News and Views from Scotland

Increased Cash for Scottish Genomes Partnership Research

Scottish First Minister, Nicola Sturgeon
Visiting Scottish Precision Medicine Ecosystem

The Scottish Government has recently announced £6m of investment for the Scottish Genomes Partnership (SGP), a cutting edge medical research collaboration between Scottish universities and the National Health Service.

The announcement follows on from £4 million investment that was announced by the First Minister for the Scottish Precision Medicine Ecosystem (that's their building pictured on the left), which will work closely with the SGP, and £3.5 million funds for industry-led projects in Genomic Medicine contributed by Scottish Enterprise.

The aim of the investment is to offer more rapid diagnosis to rare disease patients or a diagnosis where one hasn't been possible before.

The SGP is a collaboration of Scottish Universities and the NHS capitalising on £15 million investment in whole genome sequencing technology by the Universities of Glasgow and Edinburgh. The Scottish Government is contributing £4 million of the funding and the Medical Research Council, £2 million.

It is hoped that by combining knowledge of the whole genome sequence - or the entire genetic code - of patients and information from their health records, genetic diseases can be understood better and new ways to test, manage and treat these diseases devised. SGP will be using this technology for genomic research on rare diseases, cancers and Scottish populations, and to work with Genomics England on the diagnosis of patients in Scotland with rare genetic diseases.

The Scottish Genomes Partnership was founded following a £15m investment by the Universities of Edinburgh and Glasgow in January 2015. This initial funding enabled the Universities to partner with Illumina for the purchase of state-of-the-art equipment for sequencing human genomes. The equipment enables researchers and clinicians in Scotland to study the genomes of both healthy and sick people on a large scale and faster than before.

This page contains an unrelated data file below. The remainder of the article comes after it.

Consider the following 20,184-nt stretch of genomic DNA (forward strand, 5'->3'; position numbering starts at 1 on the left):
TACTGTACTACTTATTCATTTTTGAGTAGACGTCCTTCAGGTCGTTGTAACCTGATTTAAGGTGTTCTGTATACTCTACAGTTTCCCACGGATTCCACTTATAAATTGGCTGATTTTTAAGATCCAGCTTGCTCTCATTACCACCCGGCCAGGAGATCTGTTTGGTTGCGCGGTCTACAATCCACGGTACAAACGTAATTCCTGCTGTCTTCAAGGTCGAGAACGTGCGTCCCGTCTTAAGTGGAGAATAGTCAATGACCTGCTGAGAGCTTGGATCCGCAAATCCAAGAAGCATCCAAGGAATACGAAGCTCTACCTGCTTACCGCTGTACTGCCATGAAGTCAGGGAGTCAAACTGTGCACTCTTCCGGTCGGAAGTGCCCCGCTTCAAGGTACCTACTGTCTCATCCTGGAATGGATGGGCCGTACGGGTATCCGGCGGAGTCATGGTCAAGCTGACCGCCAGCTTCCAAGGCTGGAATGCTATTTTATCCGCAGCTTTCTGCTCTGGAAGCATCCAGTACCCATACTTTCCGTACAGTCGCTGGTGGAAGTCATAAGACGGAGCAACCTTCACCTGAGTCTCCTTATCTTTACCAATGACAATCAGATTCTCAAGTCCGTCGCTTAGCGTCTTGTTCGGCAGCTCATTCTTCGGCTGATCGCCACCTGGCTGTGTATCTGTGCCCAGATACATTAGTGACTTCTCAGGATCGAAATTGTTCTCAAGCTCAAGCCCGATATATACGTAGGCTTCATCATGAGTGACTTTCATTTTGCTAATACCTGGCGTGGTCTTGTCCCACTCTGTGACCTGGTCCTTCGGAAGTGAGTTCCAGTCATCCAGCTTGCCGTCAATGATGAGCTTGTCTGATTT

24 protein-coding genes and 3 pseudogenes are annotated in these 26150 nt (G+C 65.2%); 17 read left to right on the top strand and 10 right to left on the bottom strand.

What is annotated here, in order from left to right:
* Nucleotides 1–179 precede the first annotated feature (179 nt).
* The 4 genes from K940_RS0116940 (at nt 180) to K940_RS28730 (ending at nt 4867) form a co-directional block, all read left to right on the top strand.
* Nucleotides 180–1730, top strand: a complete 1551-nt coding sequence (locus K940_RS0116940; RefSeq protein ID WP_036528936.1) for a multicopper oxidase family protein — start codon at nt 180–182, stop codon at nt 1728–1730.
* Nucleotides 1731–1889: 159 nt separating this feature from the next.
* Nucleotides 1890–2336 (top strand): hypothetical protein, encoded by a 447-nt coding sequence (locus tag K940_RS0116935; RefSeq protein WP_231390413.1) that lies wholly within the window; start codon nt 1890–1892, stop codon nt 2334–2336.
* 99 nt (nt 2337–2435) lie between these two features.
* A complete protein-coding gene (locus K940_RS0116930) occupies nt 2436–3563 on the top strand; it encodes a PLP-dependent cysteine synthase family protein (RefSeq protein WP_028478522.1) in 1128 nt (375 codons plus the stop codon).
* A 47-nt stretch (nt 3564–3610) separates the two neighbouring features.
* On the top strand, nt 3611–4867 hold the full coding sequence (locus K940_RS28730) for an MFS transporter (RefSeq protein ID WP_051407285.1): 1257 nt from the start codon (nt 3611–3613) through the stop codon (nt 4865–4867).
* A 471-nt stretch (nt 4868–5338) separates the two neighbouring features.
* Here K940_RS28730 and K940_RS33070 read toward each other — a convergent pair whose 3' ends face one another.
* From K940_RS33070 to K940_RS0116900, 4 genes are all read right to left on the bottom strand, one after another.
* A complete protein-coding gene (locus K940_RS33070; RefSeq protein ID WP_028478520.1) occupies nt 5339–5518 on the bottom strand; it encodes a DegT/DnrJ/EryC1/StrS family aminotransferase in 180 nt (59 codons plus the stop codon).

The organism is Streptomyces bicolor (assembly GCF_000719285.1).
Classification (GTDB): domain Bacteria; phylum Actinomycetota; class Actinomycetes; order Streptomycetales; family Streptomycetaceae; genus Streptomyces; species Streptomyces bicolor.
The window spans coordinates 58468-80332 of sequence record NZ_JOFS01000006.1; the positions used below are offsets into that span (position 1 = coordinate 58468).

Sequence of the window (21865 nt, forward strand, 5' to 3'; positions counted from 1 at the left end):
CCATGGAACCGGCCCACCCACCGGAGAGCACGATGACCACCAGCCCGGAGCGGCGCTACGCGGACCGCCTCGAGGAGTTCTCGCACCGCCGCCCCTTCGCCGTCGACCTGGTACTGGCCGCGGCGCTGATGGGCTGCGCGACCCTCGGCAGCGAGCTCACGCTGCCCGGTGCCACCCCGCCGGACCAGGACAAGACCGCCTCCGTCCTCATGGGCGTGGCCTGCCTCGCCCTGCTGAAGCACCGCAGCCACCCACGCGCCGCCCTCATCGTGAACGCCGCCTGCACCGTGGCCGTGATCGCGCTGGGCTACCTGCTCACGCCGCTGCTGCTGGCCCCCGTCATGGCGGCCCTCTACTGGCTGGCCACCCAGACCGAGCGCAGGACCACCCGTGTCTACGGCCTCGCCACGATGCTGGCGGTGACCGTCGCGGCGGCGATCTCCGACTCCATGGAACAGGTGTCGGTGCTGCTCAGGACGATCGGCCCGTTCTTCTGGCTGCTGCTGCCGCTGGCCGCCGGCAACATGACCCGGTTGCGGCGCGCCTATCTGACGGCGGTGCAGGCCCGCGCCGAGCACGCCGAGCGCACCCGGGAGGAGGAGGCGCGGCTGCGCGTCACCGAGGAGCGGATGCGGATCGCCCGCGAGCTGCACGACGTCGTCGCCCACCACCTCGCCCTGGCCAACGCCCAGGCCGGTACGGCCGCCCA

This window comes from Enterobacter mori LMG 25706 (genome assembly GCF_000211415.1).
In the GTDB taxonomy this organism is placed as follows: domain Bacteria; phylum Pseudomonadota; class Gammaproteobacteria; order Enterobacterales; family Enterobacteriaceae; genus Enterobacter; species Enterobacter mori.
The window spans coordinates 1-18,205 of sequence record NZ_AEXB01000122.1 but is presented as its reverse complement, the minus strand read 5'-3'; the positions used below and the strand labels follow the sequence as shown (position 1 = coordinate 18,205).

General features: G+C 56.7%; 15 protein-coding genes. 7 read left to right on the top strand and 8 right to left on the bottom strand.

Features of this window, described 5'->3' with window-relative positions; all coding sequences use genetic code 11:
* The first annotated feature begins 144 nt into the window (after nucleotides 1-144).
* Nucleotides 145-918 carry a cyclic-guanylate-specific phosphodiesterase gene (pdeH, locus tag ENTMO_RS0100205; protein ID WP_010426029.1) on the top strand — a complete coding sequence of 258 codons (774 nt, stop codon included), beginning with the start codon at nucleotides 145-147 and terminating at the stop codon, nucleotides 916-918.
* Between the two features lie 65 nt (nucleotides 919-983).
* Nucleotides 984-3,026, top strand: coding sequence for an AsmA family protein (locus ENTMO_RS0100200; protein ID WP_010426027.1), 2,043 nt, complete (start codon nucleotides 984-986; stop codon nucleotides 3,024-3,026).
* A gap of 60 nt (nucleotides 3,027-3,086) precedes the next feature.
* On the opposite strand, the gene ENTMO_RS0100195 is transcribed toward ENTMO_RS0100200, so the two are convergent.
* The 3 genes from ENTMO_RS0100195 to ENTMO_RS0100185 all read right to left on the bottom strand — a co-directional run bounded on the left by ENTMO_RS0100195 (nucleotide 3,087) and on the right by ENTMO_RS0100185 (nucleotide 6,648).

Professor Anna Dominiczak (pictured on the right), Vice-Principal and Head of the University of Glasgow's College of Medical, Veterinary and Life Sciences said: "We are very pleased and proud to be a partner in the Scottish Genomes Partnership, and welcome this further investment into the future of precision medicine in Scotland.

"The SGP will play a significant role within the recently-established Scottish Ecosystem for Precision Medicine, which will co-ordinate clinical, laboratory and informatics resources and opportunities across Scotland.
"Through collaborations like the SGP, and a partnership with Precision Medicine Catapult to lead the National Centre of Excellence, Scotland will be at the forefront of developing cutting-edge precision medicine technologies, with the aim to deliver the right drug for the right patient at the right time.
"We're extremely proud to playing a leading role in the SGP, and the wider Scottish Precision Medicine Ecosystem."

Anna Dominiczak is the first female Regius professor of medicine and head of the College of Medical, Veterinary and Life Sciences at the University of Glasgow, which recently broke ground on its latest project, a multimillion pound clinical imaging centre. Last week she was ranked among the 50 Movers and Shakers- female leaders in bio business playing a key role in driving the growth of bioscience in the UK - by BioBeat, a programme to inspire the next wave of bio entrepreneurs and business leaders. Glasgow's College of Medical, Veterinary and Life Sciences has 5,000 students and a staff of 2,000. (Photo of Prof Anna here: )

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23 April 2016

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